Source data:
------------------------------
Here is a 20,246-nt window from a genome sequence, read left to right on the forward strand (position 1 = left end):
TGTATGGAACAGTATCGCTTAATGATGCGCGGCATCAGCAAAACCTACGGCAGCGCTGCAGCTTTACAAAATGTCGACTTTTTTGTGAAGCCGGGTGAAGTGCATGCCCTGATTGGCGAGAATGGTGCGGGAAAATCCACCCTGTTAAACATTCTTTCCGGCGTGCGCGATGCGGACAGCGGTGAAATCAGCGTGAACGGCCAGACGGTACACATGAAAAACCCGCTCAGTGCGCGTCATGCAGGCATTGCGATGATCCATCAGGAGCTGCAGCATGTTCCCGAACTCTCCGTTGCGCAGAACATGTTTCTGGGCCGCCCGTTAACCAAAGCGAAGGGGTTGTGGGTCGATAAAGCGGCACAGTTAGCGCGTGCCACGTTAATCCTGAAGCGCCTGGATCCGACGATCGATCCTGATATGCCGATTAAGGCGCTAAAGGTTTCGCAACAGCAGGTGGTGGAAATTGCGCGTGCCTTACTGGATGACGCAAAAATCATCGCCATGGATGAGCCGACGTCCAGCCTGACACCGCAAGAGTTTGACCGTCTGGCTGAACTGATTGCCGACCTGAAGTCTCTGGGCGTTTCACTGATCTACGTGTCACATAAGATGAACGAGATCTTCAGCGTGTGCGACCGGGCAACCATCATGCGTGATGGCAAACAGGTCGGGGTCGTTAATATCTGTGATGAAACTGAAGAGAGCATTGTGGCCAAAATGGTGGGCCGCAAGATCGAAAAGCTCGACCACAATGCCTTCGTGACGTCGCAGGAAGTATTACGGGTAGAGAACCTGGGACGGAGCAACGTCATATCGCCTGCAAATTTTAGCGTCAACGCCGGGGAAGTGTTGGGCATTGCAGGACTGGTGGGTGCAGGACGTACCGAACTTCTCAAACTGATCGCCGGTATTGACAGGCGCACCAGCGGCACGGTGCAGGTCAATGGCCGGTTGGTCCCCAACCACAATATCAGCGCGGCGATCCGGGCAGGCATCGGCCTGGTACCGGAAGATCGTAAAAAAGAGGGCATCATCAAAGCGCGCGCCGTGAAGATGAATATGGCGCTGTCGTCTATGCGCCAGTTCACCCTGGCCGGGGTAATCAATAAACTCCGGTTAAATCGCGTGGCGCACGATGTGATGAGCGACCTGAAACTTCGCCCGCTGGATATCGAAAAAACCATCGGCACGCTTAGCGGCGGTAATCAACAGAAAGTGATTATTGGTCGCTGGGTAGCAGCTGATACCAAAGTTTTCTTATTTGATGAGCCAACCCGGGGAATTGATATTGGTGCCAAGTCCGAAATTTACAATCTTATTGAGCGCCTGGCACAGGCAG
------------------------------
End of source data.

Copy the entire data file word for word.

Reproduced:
Here is a 20,246-nt window from a genome sequence, read left to right on the forward strand (position 1 = left end):
TGTATGGAACAGTATCGCTTAATGATGCGCGGCATCAGCAAAACCTACGGCAGCGCTGCAGCTTTACAAAATGTCGACTTTTTTGTGAAGCCGGGTGAAGTGCATGCCCTGATTGGCGAGAATGGTGCGGGAAAATCCACCCTGTTAAACATTCTTTCCGGCGTGCGCGATGCGGACAGCGGTGAAATCAGCGTGAACGGCCAGACGGTACACATGAAAAACCCGCTCAGTGCGCGTCATGCAGGCATTGCGATGATCCATCAGGAGCTGCAGCATGTTCCCGAACTCTCCGTTGCGCAGAACATGTTTCTGGGCCGCCCGTTAACCAAAGCGAAGGGGTTGTGGGTCGATAAAGCGGCACAGTTAGCGCGTGCCACGTTAATCCTGAAGCGCCTGGATCCGACGATCGATCCTGATATGCCGATTAAGGCGCTAAAGGTTTCGCAACAGCAGGTGGTGGAAATTGCGCGTGCCTTACTGGATGACGCAAAAATCATCGCCATGGATGAGCCGACGTCCAGCCTGACACCGCAAGAGTTTGACCGTCTGGCTGAACTGATTGCCGACCTGAAGTCTCTGGGCGTTTCACTGATCTACGTGTCACATAAGATGAACGAGATCTTCAGCGTGTGCGACCGGGCAACCATCATGCGTGATGGCAAACAGGTCGGGGTCGTTAATATCTGTGATGAAACTGAAGAGAGCATTGTGGCCAAAATGGTGGGCCGCAAGATCGAAAAGCTCGACCACAATGCCTTCGTGACGTCGCAGGAAGTATTACGGGTAGAGAACCTGGGACGGAGCAACGTCATATCGCCTGCAAATTTTAGCGTCAACGCCGGGGAAGTGTTGGGCATTGCAGGACTGGTGGGTGCAGGACGTACCGAACTTCTCAAACTGATCGCCGGTATTGACAGGCGCACCAGCGGCACGGTGCAGGTCAATGGCCGGTTGGTCCCCAACCACAATATCAGCGCGGCGATCCGGGCAGGCATCGGCCTGGTACCGGAAGATCGTAAAAAAGAGGGCATCATCAAAGCGCGCGCCGTGAAGATGAATATGGCGCTGTCGTCTATGCGCCAGTTCACCCTGGCCGGGGTAATCAATAAACTCCGGTTAAATCGCGTGGCGCACGATGTGATGAGCGACCTGAAACTTCGCCCGCTGGATATCGAAAAAACCATCGGCACGCTTAGCGGCGGTAATCAACAGAAAGTGATTATTGGTCGCTGGGTAGCAGCTGATACCAAAGTTTTCTTATTTGATGAGCCAACCCGGGGAATTGATATTGGTGCCAAGTCCGAAATTTACAATCTTATTGAGCGCCTGGCACAGGCAG